His Holiness The Dalai Lama, Nobel laureate and supreme spiritual leader of Tibet has described conversions being carried out by some Christian missionaries around the world as “unhealthy” and said different faiths, philosophies and cultures have been nurtured in different environments and should not be changed.
Addressing a gathering of distinguished audience from different walks of life at the India Habitat Centre on August 22, the Dalai Lama also described India as the ‘Guru’ (teacher) and himself as ‘Chela’ (disciple).
“While some of our Christian brother and sisters totally devoted to God are rendering a great service, perhaps the greatest service to education, sometimes they also carry conversion activity. That is unhealthy’’, he said in his characteristic manner.
“They should not change the religion of others as faith, philosophy and culture are nurtured in different environment”, the spiritual leader told the audience which also comprised many Westerners. The Dalai Lama said though he regularly addressed meetings around the world, he never told them to change their “Judeo Christian faith”. Some Buddhist monks from other countries have also expressed their concern over the conversion activities by Christian missionaries, he said. The high profile event was organised by media baron and independent Rajya Sabha Member Rajeev Chandrasekhar, Ashoka University and UNESCO’s Mahatma Gandhi Institute of Education for Peace and Sustainable Development.
Dalai Lama said modern India has become too much westernised, while exhorting young Indians to pay more attention to their knowledge and rich culture and traditions.
He listed all the teachers of the Nalanda tradition from Nagarajuna onwards among his Gurus. Recalling how both local and foreign religions have found equal patronage in India since time immemorial, the Dalai Lama said it reflects India’s greatness and makes it an example for the rest of the world to emulate.
The Buddhist leader said ancient Indian psychology is highly developed and very sophisticated and in comparison Western psychology is at “Kindergarten stage”. However, he wondered how such a deeply religious country such as India can have so much corruption. The spiritual leader, who was speaking on the topic One World, One Vision, One Future, said most of the problems which the humanity is facing today are of its own creation. Modern world is inter-dependent and the sameness of human beings needs to be emphasised.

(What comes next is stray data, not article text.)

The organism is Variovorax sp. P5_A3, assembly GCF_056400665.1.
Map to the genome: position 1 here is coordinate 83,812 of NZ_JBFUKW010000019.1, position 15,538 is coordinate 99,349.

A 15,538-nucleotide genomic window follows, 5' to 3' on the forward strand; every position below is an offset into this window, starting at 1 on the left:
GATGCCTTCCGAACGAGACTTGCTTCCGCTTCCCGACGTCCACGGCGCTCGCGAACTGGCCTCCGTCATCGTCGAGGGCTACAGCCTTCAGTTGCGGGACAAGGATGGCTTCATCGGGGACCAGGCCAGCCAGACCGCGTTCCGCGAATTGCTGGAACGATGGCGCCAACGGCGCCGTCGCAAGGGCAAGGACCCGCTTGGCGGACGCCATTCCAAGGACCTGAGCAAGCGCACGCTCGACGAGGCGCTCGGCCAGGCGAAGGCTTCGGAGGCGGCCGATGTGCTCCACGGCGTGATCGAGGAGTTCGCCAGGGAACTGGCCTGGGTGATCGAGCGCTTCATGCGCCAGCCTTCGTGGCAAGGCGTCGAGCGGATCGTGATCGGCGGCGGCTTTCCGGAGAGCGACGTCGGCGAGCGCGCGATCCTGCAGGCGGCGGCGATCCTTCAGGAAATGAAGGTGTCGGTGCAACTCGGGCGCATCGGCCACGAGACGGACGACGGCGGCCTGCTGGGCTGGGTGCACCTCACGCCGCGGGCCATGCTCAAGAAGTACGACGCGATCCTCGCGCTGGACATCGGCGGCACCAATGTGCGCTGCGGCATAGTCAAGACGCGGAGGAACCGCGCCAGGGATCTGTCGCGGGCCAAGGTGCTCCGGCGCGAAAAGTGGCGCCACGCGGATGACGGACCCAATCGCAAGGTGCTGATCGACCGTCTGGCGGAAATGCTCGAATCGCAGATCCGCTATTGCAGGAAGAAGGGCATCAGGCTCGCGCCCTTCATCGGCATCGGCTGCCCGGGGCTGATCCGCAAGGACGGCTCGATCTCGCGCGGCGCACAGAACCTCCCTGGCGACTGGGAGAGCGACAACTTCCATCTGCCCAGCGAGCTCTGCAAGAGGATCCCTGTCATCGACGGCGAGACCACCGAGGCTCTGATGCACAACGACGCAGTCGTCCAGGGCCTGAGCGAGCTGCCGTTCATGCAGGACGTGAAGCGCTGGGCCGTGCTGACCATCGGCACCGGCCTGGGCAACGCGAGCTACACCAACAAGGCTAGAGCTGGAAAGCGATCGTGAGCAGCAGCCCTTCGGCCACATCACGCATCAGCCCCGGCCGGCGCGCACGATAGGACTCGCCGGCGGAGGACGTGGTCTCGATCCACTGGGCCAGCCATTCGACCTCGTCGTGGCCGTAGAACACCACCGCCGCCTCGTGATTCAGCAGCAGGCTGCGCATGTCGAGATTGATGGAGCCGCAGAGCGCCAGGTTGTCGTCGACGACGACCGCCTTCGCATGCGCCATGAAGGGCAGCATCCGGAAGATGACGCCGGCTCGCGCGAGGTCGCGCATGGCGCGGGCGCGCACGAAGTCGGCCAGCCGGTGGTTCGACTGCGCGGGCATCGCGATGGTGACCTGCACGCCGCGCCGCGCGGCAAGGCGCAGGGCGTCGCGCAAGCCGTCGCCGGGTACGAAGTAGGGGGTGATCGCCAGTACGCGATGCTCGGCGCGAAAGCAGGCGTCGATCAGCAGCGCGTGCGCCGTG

Later, responding to questions from the audience, the Dalai Lama said Tibet is “materially backward” and it can benefit by remaining within the People’s Republic of China but “the Tibetan language and tradition should be preserved” at all costs.
Earlier, welcoming His Holiness, Rajeev Chandrasekhar described him as “one of the giants of our times – not just spiritual leader for the 800 million Buddhist world-wide but also to rest of the world as well. A leader who espouses peace and coexistence when most world leaders talk a contrarian language.”
He expressed his concern over two very worrying trends – A growing sense of intolerance and conflicts around the world and the other the growing pressures on traditional culture and values by the unrelenting demands of economic and developmental expediency!
KG Suresh (The writer is senior fellow & editor with Vivekananda International Foundation)